The team responsible for the detection is now working to quickly store the remaining samples, which will eventually be sent back to Earth to provide key scientific insights.
Task leader Dante Lauretta said in a telephone briefing with reporters: “A large part of the required collection materials are escaping.”
OSIRIS-REx will return home in September 2023. Hopefully this is the largest sample returned from space since the Apollo era, which will help clarify the origin of our solar system.
Laureta said that the probe is believed to have collected about 400 grams of debris, far exceeding the minimum required 60 grams of debris.
Scientists suspect, but the collector cover at the end of the probe arm used to store the debris has been slightly wedged away by the larger rock, causing a leak.
Due to the microgravity environment, the debris behaves like a fluid. Five to ten grams have been observed around the collection arm, and the cloud remains more or less in the cloud.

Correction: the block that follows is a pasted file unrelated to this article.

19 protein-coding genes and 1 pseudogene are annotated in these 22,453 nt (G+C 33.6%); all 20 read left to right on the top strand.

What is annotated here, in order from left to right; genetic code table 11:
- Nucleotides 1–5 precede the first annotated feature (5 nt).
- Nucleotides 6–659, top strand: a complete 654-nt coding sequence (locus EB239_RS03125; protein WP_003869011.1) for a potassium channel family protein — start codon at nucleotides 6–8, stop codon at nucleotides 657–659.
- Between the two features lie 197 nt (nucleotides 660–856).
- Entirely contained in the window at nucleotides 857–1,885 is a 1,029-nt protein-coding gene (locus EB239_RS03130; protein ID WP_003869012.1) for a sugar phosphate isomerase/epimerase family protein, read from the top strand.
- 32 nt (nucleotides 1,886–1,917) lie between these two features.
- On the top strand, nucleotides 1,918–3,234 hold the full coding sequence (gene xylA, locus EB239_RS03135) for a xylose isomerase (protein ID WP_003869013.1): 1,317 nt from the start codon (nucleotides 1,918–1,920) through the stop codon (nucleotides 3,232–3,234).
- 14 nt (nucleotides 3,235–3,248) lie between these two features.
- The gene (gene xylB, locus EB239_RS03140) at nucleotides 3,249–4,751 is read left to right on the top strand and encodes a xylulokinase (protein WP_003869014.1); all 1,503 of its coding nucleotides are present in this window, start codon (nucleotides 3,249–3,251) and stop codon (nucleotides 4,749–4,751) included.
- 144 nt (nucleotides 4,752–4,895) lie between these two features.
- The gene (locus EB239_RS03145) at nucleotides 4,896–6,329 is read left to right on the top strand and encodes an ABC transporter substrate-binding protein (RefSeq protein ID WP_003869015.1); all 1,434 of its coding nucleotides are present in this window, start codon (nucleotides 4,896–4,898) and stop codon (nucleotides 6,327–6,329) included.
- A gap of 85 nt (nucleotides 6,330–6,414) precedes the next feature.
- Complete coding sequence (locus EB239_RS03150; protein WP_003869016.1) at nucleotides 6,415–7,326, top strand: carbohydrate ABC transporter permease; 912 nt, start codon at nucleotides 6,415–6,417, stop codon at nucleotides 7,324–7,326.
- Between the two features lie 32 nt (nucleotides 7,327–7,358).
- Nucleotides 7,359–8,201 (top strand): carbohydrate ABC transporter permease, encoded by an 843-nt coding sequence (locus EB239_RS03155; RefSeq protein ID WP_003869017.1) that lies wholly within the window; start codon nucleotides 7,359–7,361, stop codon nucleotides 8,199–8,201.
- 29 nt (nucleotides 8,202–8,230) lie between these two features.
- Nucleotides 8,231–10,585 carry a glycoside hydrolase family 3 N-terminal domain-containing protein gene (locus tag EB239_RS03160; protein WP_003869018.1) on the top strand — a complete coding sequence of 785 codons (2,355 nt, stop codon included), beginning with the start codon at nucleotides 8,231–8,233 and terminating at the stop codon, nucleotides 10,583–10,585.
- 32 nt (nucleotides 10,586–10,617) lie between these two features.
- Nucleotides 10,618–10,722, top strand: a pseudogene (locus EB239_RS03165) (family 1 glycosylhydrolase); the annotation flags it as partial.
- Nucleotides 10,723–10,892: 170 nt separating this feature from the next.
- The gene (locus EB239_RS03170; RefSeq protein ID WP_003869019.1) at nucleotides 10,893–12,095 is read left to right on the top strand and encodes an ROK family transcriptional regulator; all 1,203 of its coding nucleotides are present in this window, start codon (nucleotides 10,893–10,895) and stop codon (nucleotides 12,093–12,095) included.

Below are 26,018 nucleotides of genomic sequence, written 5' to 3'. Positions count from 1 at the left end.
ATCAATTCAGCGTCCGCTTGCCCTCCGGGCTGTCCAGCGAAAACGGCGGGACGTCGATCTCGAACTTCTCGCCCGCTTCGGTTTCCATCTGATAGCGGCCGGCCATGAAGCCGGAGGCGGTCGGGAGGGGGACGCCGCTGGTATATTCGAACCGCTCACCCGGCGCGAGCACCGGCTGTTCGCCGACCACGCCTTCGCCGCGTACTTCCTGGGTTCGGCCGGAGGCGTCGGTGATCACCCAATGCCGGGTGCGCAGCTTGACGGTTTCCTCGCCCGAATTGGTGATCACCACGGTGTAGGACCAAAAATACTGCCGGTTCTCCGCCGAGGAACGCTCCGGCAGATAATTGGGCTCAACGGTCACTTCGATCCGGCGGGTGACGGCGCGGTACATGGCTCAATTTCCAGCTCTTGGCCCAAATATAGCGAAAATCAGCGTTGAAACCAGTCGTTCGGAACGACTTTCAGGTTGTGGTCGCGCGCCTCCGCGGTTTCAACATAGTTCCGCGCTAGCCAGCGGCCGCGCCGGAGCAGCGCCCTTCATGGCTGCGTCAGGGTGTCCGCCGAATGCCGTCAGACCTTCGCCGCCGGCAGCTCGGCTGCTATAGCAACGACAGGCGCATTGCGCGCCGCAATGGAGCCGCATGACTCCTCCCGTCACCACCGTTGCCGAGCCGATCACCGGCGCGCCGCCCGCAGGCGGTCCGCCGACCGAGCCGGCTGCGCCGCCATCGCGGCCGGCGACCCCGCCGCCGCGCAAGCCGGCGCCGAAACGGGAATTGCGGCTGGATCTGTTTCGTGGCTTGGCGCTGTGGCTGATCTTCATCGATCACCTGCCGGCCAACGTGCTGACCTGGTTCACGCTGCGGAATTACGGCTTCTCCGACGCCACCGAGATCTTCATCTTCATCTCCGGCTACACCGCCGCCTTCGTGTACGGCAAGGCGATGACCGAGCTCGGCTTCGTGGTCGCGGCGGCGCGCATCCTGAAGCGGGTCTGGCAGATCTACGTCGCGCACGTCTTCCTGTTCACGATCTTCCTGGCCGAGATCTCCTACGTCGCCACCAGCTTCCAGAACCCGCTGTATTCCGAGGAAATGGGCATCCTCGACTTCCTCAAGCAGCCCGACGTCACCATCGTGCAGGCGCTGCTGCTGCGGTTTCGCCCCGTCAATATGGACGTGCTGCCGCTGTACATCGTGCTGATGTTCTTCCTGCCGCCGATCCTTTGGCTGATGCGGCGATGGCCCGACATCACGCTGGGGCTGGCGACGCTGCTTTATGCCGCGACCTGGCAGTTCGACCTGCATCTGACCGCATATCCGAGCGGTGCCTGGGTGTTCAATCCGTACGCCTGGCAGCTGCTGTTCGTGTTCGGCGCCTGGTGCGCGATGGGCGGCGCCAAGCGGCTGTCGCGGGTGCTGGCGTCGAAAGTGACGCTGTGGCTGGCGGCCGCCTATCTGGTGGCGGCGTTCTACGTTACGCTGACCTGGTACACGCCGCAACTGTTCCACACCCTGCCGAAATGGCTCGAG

Laureta said: “What I am most worried about now is that these particles are escaping, because we are almost the victims of our own success here.”
As a result, the plan to conduct quality measurements on Saturday was cancelled because it may distribute more samples.
The task now is to minimize spacecraft activities and prepare to load materials into the probe capsule as soon as possible.
NASA Deputy Administrator Thomas Zurbuchen said in a statement: “Bennu continues to surprise us with amazing science and also throws some curveballs.”
“Although we may have to act faster to store samples, this is not a bad problem. We are very happy to see that such a wealth of samples will inspire scientific inspiration decades after this historic moment.”
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